No one wanted to leave

Last night at the end of class, no one wanted to leave.

Everyone rolled over and sat up. We sang Om, acknowledged the land and said Namaste to end.

But nobody moved.

It was 9pm, and the light was starting to fade from the sky. We could hear the class in the next room start to stir, floorboards creaking as people walked back and forth, putting away their props. But in the front studio, it was utterly still.

Some people had their eyes closed. Some kept their hands in a prayer position in front of their hearts. Some people had their heads cocked, like they were trying to hear as clearly as they could the depth and detail of the silence.

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She knows your name. Do you know hers?

I need to tell you about Andy.

It was 2012, and Leena and I had just taken over the studio from the former owner, Meaghan. Andy had been a work trade on the desk for several months. She was the kind of miracle person that would come up with improvements to the current system and implement them herself. When we realized we needed help getting the studio online (can you believe we used to have a paper pass system?) we hired Andy for a few hours a week.

She quickly made herself indispensable.

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Re-Post: 3 Reasons our Restorative Immersion is for you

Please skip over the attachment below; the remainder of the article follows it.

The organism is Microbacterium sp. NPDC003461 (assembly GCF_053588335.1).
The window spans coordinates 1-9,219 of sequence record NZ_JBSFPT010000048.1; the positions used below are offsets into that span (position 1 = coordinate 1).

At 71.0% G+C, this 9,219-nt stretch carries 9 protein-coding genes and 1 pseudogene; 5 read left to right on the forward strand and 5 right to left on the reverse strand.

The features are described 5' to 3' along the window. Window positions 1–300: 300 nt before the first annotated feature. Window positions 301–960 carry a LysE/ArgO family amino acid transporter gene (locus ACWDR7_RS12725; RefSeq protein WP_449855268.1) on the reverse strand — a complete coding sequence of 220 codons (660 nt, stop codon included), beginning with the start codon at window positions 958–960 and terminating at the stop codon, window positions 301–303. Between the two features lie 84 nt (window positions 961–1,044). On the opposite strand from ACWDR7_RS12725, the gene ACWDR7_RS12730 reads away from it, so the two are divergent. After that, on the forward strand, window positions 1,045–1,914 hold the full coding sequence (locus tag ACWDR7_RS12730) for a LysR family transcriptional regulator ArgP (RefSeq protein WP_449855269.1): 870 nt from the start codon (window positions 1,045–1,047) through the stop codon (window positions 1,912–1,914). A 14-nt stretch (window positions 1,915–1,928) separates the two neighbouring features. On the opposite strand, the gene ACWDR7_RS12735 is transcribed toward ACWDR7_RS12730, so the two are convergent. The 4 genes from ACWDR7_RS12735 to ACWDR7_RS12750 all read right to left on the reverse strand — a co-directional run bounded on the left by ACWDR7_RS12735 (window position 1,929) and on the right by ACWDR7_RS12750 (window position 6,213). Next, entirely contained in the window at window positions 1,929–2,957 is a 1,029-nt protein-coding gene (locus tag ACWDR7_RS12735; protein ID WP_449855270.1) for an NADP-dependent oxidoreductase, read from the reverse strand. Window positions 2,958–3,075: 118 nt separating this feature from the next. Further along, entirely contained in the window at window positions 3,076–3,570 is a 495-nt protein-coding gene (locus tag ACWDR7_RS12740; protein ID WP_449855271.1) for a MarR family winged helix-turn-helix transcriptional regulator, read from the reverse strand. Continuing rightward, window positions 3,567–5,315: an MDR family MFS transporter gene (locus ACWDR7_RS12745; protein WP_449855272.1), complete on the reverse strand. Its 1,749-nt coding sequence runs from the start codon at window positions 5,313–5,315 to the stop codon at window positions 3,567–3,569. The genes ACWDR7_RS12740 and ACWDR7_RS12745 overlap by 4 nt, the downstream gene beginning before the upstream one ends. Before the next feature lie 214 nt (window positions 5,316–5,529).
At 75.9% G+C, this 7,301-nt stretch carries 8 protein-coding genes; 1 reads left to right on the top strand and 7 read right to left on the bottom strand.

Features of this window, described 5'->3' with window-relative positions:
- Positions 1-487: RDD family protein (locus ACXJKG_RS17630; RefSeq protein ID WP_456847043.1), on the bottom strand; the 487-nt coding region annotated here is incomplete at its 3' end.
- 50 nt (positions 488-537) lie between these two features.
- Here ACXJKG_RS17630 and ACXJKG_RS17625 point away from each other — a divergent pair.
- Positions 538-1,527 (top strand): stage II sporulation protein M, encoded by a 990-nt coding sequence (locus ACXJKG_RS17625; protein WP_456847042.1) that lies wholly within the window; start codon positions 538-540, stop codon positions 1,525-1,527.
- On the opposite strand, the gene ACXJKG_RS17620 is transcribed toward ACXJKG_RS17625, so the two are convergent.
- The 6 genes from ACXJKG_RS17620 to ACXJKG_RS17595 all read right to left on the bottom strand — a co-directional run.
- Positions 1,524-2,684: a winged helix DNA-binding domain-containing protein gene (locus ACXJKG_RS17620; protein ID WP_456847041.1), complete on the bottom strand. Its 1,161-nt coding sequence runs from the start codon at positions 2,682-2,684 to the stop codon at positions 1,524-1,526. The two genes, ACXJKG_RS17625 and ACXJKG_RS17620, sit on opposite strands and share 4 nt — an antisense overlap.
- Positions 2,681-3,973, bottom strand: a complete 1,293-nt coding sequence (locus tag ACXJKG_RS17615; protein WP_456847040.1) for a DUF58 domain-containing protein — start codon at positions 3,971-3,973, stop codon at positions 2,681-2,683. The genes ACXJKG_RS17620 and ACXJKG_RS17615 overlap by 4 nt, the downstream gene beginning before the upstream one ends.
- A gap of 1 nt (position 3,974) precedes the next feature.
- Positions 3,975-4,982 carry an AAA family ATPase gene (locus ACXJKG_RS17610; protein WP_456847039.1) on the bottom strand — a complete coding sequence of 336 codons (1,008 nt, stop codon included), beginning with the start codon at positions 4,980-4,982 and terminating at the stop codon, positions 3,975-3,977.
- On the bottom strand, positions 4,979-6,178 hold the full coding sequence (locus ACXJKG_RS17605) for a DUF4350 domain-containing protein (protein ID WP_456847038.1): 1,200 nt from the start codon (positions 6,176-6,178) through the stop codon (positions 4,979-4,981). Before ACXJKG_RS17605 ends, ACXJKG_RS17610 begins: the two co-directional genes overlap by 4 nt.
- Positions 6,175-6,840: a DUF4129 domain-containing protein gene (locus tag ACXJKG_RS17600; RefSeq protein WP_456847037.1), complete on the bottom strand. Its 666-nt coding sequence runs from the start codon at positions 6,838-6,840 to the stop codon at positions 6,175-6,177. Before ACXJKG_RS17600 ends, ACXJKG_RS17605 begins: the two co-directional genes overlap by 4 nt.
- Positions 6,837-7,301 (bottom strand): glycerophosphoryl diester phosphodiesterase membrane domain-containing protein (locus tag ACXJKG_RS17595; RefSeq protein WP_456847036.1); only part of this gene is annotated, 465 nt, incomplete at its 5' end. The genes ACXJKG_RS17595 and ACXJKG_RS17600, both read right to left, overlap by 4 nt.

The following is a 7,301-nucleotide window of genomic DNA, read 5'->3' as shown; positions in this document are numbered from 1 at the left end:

This post was originally published on our blog in January 2017.

My name is Emma and I am a Restorative yoga evangelist. 🙂

In our busy world, Restorative yoga is an effective way to learn how to slow down and deeply rest. Restorative yoga can help you to reduce stress and support your body’s innate responses toward balance and health. As a very gentle form of yoga, Restorative yoga integrates resting postures, breath techniques, and meditative relaxation. I want to share with you three reasons why our upcoming Restorative Yoga Immersion is for you.

After this immersion you will be able to:

CUSTOMIZE a restorative yoga sequence to meet your specific needs

MEDITATE in a restorative pose

GIFT this practice to friends and family

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CUSTOMIZELearn to design a sequence that meets your specific (and changing) needs

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Your body and mind are not a problem to be solved

We’ve all done it. Declared a new path forward (“No more facebook, I am going to read a book instead!”) only to find ourselves, hours later, back in the habit. Scrolling, barely present, and regretting it later.

It’s not your fault. There are literally millions of dollars being poured into making smartphone apps, television shows, and sugary/salty foods addictive. It’s big business. Manipulating human habits is an enormous business.

We are a small business. We want to make space for people to connect with their bodies, examine the habits of their mind and movement, and learn to care for themselves in our overly busy world.

It’s hard to compete with big business. And we don’t really want to. We are not interested in manipulating people into yoga and meditation. We refuse to do it. Many marketing strategies suggesting that to grow your business, you need to create a problem for people, and tell them how you are going to solve it. (We recently saw a website for meditation that wanted you to click on “10 ways you are messing up your mindfulness practice”. Yuck.)

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Salty & Pissed Off: Misapplying Radical Acceptance